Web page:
Dietary Amino Acid Determines the Fate of Cancer Cells
A research group at the RIKEN Center for Biosystems Dynamics Research (BDR) has discovered molecular events that determine whether cancer cells live or die. With this knowledge, they found that reduced consumption of a specific protein building block prevents the growth of cells that become cancerous. These findings were published in the scientific journal eLife and open up the possibility of dietary therapy for cancer.
A tumor is a group of cancer cells that multiplies--or proliferates--uncontrollably. Tumors originate from single cells that become cancerous when genes that cause cells to proliferate are over-activated. However, because these genes, called oncogenes, often also cause cell death, activation of a single oncogene within a cell is not enough for it to become a cancer cell. This phenomenon is thought to be a "fail-safe" mechanism that prevents cells from easily turning into cancer. For a cell to slip through the cracks and become cancer, several other oncogenes, along with cancer-suppressing genes, need to be activated in a multi-step process. The details of this process were the topic of the new study.
The international research group led by Sa Kan Yoo at RIKEN BDR focused on the oncogene Src and investigated how cell proliferation--oncogenesis--and cell death are regulated in the fruit fly. They showed that Src does not induce cell death as a result of cell proliferation, but instead drives both processes independently and simultaneously. By inhibiting the function of specific genes through RNA interference, the team found that the gene p38 was involved in cell proliferation and the gene JNK was involved in cell death. In addition, they discovered a gene called slpr that simultaneously activates p38 and JNK. "How oncogenes simultaneously promote cell death and cell proliferation has been controversial," says Yoo. "Our major finding was that the oncogene Src promotes cell death and cell proliferation via parallel pathways."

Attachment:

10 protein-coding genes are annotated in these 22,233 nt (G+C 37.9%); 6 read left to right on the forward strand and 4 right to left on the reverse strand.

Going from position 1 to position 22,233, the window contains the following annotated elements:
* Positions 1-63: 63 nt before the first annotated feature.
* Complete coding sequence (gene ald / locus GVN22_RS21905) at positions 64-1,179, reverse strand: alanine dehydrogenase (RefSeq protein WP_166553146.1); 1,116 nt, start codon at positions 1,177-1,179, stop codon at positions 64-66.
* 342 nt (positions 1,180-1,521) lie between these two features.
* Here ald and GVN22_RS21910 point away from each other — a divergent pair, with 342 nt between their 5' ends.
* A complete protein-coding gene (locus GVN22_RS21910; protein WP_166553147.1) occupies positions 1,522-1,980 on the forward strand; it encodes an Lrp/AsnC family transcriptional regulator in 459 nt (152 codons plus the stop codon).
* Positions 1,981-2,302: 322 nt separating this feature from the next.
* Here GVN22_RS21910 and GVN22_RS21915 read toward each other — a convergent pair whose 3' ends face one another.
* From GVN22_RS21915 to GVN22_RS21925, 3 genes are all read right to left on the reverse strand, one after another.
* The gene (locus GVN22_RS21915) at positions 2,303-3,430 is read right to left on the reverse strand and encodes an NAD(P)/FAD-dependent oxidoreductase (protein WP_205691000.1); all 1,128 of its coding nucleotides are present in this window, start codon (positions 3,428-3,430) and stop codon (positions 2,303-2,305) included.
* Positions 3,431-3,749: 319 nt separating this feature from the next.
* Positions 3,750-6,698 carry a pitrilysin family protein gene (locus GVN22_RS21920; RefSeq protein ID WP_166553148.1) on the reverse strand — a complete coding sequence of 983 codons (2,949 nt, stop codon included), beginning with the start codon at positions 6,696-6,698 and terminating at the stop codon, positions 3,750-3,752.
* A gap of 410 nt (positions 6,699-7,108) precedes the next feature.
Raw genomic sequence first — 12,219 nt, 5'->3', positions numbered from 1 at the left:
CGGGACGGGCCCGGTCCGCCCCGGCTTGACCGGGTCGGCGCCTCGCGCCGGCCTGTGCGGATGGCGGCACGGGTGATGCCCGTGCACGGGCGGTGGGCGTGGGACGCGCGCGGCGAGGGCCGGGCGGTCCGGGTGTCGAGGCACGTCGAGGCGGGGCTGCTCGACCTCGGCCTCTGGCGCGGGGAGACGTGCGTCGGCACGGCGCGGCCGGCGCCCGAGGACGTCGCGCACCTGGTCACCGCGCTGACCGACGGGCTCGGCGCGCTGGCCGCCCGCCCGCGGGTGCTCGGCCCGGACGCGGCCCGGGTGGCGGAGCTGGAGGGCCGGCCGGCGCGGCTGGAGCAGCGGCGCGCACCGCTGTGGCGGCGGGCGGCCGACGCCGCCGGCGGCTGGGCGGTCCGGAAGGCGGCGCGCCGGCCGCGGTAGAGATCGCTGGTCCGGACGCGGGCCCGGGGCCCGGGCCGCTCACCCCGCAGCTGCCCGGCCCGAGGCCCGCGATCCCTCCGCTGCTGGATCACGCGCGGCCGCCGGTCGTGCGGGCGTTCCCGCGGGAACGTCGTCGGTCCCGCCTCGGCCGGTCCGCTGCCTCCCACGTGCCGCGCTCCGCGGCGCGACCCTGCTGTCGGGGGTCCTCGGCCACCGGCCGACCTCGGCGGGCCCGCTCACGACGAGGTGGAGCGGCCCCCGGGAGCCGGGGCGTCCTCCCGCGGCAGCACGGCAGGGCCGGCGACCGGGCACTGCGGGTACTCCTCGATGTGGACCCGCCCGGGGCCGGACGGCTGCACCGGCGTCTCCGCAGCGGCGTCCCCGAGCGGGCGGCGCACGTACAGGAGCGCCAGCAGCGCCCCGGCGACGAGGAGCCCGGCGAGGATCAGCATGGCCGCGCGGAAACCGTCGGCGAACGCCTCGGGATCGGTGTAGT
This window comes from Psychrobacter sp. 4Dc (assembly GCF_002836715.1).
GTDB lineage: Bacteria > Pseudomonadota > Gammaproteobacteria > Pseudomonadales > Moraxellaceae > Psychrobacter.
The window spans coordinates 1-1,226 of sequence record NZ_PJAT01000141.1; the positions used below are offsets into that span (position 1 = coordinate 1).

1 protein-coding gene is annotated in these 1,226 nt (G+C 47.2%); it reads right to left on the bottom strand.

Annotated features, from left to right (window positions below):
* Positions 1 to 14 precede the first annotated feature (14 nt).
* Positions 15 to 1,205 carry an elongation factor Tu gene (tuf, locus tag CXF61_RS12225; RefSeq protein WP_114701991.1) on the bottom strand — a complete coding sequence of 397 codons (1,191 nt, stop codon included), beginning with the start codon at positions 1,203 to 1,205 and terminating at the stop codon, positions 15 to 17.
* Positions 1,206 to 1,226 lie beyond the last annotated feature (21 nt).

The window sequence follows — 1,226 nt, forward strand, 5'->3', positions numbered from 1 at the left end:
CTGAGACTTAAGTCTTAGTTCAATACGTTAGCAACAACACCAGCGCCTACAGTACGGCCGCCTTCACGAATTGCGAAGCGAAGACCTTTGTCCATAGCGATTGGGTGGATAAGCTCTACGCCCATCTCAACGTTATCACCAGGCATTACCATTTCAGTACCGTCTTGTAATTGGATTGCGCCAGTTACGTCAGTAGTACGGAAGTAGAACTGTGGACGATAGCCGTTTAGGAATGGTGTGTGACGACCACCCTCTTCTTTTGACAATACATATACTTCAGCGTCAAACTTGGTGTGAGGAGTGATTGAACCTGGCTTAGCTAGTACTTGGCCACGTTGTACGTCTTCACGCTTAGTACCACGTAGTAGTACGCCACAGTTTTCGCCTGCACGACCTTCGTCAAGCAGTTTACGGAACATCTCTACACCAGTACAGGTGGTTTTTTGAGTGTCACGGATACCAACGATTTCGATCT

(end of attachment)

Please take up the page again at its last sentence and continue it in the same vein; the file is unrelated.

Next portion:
One concept for treating cancer takes advantage of the fail-safe mechanism by inhibiting cell proliferation, but not cell death. To do this, we have to know the molecular players involved in the process. Once the team identified p38 activation as a key step leading to cell proliferation, they realized they could make this concept a reality. After studying what else we know about p38, they realized that its activity can be controlled by nutrients in the diet.
They next set out to test this hypothesis by investigating the relationship between the food fed to fly larvae and cell proliferation. They found that reducing the amount of the amino acid methionine in the diet prevented p38-controlled oncogenesis. "We were excited to find that manipulating the amount of dietary methionine can affect cell proliferation but not cell death," says Yoo. "Currently we don't know whether our finding in flies will translate to cases of human cancer. But, we speculate that it will in particular cases because some human cancers also activate the Src gene.
"We are curious to know how general the mechanism is that we found here. Aside from the Src signaling pathway, we also found that slpr can mediate the signaling pathways controlled by other oncogenes. Finding out how this happens is our next goal."
Since the process of oncogenesis is known to be the same in both fruit flies and mammals, the new findings can help explain how human cancers develop.